Viking Lif Grand European river cruise begins in Budapest
Most people fly into Budapest. Not me.
One transatlantic crossing, four hotels, four countries and nine trains and I finally arrived at this gorgeous metropolis on the Danube. I was definitely ready for two lazy weeks on a Viking River cruise. It was the last train ride, an eight hour trip from Munich to Budapest, that had me a little nervous.
Even though this was my fourth visit to Budapest, I had always arrived there on a river cruise, never by train. The reservation agent at RailEurope advised me to arrive into Keleti station. Good advice.
Little did I know that this train station was once one of Europe’s most beautiful structures. It’s been carefully restored and reflects much of its original grandeur of 1884.
Since I had never arrived into Keleti, I asked Viking River to arrange for a driver to meet me at the station. Yes, I’d have to pay for it, but traveling alone and in a new city, this was my comfort zone. I didn’t even have to walk to the end of the long platform when I saw the driver holding a small piece of white paper with my name on it. In five minutes, we were in the taxi, en route to the Viking Lif.
Weary but excited, I looked forward to the new Viking Lif “Longship.” It would be nice to unpack for a fortnight. In two days, we’d begin our 3,000? mile journey on the Danube, Main and Rhine rivers.
With a 4:30pm arrival in mid-October, dusk arrived in Budapest just shortly after I did. By 5pm, I was in my stateroom and began to settle in.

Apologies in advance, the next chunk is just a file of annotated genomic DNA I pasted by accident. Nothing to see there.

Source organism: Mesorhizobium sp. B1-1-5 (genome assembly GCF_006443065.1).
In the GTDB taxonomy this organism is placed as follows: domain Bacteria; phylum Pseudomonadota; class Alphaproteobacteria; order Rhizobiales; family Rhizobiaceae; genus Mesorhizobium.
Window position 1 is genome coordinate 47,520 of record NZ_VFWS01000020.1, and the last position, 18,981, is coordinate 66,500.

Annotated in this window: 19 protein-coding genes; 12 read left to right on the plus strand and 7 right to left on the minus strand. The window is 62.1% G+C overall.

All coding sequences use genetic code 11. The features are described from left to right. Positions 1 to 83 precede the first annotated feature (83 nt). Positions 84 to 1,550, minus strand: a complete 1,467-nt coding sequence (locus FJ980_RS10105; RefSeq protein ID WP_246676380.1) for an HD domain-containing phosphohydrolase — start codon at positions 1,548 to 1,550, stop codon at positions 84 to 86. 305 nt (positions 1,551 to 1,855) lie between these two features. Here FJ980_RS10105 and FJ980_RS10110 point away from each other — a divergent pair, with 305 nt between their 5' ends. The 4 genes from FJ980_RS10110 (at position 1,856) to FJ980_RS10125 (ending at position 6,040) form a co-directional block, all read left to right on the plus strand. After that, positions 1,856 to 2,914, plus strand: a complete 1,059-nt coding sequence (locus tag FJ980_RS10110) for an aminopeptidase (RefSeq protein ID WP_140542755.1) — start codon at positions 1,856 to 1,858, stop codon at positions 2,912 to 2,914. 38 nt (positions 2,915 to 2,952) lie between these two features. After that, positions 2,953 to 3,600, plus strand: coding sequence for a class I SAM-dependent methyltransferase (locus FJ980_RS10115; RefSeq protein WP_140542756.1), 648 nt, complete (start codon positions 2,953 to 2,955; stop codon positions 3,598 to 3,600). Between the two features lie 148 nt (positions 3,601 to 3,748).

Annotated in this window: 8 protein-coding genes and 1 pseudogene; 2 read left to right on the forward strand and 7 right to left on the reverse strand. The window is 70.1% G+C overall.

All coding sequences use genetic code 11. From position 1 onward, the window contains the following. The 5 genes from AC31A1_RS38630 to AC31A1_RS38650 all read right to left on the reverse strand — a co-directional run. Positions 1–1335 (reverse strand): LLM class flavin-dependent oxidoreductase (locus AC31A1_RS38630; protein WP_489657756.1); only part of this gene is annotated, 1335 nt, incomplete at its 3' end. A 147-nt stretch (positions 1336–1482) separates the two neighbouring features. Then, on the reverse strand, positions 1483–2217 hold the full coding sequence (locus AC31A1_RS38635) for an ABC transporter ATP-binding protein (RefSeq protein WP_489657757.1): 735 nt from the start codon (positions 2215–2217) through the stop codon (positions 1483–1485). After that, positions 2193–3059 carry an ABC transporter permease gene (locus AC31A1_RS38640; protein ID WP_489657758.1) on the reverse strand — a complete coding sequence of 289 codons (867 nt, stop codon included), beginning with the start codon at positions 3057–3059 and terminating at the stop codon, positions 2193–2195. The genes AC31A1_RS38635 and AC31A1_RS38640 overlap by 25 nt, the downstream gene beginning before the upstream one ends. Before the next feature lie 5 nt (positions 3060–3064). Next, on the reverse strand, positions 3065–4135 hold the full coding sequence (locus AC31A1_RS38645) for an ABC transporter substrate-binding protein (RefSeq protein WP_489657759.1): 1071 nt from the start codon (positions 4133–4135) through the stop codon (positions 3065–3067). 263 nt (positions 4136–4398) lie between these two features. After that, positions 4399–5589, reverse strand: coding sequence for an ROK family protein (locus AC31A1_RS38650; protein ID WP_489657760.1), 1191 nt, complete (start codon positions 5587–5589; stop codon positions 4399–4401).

I immediately inspected the bathroom and was very happy to find an assortment of L’Occitane toiletries, a spacious shower and plenty of countertop space.
A quick peek outside to watch the sunset over the Buda side of the city.
Then back inside for our first passenger get-together. It was time for the welcome aboard briefing before our 7PM dinner.
Like everyone else, we were all pretty exhausted from our long travel day. And the morning would bring my first Viking River city tour: a trip to the largest synagogue in Europe, the Dohány Street Synagogue.
Solo Traveler Tip:
Traveling solo on a river cruise, dinnertime can be awkward as there are usually mostly couples and the tables are for even numbers. I’ve learned over the years to arrive early and stake out a table. Then it’s up to whomever wants to join me to sit there. It’s a lot better than my wandering around looking for one empty seat and then asking people if they mind if I join them.
Coming soon: an easy to read day-by-day photo journey.
Next: My top 10 places to visit in Budapest, where our Viking River cruise began.
Stay tuned for the rest of the cruise.